They don’t fortunately, attack humans randomly, despite Peter Benchley’s best efforts to make us believe that. But if you’re paddling your surfboard out past the break or paddle boarding alongshore, you just might look more like a seal when seen from the depths than you realize.

Sharks can also be opportunistic feeders. Numerous online videos show Great Whites stealing fish off the line before the fisherman can reel it in—or even coming right out of the water to chomp down on the catch. One minute you are hauling in a beautiful striped bass; the next you have a fish head.

Swimming with an Apex Predator

Shark Warning Sign, Great White Shark, Caution, swim at your own riskYou would think that the presence of an apex predator just off the beach would deter most people from going in the water but that’s not the case. People still flock to the Cape Cod beaches and swim seemingly without fear. Officials sometimes close beaches when spotter planes report a shiver of sharks in proximity to swimmers. Otherwise, you’re on your own.

A man was attacked on a Cape Cod beach this year. The odds are in your favor, though. Massachusetts has documented only four unprovoked shark attacks. I prefer to just stay out of shark-infested waters.

The laws, both state and federal, succeeded in their goal of increasing the seal population. I doubt if anyone expected the numbers to grow this large or that they would draw Great White Sharks to Cape Code. But that’s how  the Law of Unintended Consequences works. 



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About Aline Kaplan

Aline Kaplan is a published author, a blogger, and a tour guide in Boston. She formerly had a career as a high-tech marketing and communications director. Aline writes and edits The Next Phase Blog, a social commentary blog that appears multiple times a week at She has published over 1,000 posts on a variety of subjects, from Boston history to science fiction movies, astronomical events to art museums. Under the name Aline Boucher Kaplan, she has had two science fiction novels (Khyren and World Spirits) published by Baen Books. Her short stories have appeared in anthologies published in the United States, Ireland, and Australia. Aline’s articles have also appeared on the Atlas Obscura website. She has been an active member of the Science Fiction and Fantasy Writers of America since 1988 and is a long-term member of the Spacecrafts science/fantasy writers’ group. As a tour guide, Aline leads architectural and historical walking tours of the city for Boston By Foot, ghost tours for Haunted Boston and historical bus tours of the city. She lectures on Boston history and has appeared in the Boston Globe, as well as on TV for Chronicle, an award-winning television program that broadcasts stories of New England. As a lecturer, Aline has spoken at Brandeis and Tufts universities for the Osher Lifelong Learning Institute. She has also addressed as service organizations and local meetings. She is a graduate of Northeastern University in Boston and lives in Hudson, MA.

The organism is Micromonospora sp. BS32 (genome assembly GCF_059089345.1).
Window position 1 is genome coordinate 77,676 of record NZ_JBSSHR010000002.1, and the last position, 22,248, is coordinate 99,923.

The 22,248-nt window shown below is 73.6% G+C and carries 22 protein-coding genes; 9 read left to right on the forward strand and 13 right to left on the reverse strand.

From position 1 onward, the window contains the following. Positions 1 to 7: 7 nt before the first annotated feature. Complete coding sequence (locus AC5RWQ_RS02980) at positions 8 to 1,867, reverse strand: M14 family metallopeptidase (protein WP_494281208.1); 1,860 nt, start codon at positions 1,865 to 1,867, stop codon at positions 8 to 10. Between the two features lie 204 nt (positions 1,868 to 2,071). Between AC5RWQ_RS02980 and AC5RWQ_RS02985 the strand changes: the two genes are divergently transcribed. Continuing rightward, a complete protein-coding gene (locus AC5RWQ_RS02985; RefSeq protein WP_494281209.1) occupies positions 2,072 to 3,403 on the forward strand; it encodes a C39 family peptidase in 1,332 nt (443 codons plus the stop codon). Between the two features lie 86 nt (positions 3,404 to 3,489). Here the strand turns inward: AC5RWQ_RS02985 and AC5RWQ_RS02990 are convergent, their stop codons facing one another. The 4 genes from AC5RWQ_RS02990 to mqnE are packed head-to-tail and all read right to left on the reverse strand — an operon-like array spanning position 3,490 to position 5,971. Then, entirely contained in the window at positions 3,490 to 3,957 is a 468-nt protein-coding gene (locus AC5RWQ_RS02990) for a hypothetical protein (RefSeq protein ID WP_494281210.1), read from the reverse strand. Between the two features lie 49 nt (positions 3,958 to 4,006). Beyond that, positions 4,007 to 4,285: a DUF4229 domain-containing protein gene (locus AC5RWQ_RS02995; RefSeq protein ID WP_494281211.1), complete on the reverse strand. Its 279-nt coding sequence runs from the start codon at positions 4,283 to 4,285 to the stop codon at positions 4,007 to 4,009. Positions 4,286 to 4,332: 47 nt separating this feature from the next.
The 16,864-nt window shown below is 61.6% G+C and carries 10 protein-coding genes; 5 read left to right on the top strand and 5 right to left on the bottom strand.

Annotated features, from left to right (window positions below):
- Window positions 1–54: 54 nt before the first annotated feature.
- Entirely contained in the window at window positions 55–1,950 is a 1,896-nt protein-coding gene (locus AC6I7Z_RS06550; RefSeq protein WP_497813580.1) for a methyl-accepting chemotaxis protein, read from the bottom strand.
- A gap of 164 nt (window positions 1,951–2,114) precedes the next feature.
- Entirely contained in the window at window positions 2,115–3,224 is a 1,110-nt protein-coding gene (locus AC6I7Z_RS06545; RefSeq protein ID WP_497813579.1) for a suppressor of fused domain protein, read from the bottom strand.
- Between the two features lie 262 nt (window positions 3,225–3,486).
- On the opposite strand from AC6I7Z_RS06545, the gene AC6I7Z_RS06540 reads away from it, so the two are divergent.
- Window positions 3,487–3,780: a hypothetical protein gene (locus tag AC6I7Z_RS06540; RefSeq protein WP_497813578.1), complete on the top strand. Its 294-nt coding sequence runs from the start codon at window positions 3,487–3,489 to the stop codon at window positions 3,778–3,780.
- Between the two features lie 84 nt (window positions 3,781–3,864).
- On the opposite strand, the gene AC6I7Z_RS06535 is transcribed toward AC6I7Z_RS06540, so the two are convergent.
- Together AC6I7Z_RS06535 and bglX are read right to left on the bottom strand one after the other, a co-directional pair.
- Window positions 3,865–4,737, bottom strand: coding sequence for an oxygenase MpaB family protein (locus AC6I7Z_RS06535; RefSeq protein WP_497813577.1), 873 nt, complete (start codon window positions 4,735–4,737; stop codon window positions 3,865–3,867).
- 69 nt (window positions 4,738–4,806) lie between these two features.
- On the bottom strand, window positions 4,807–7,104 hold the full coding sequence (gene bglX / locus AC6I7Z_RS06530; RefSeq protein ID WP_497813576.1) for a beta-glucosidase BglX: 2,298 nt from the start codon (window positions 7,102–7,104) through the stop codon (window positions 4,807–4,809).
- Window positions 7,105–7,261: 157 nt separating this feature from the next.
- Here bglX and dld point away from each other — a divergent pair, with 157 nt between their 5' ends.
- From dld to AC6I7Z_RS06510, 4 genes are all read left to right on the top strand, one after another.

1 thought on “Seals, Great White Sharks and Unintended Consequences

  1. Hi
    Trying to look at this from an environmental point of view
    I do not believe that anyone knows just what the historical population of grey seals were in MA
    We must remember. That at one point it was said you could walk across the backs of the Cod in Cape Cod Bay
    There were also many more whales on the East Coast. There was a species of Atlantic Grey Whale. That was exterminated in the 1800’s
    Like the Pacific Grey whale I assume they were fed upon by Orcas
    (Orcas are principal predator of Grey whales). The Orcas also would have fed on seals
    Seals are eating an enormous amount of sand eels. This would be food for Cod And Stripers. How are these species going to recover if food supply at critical points in life cycle is limited?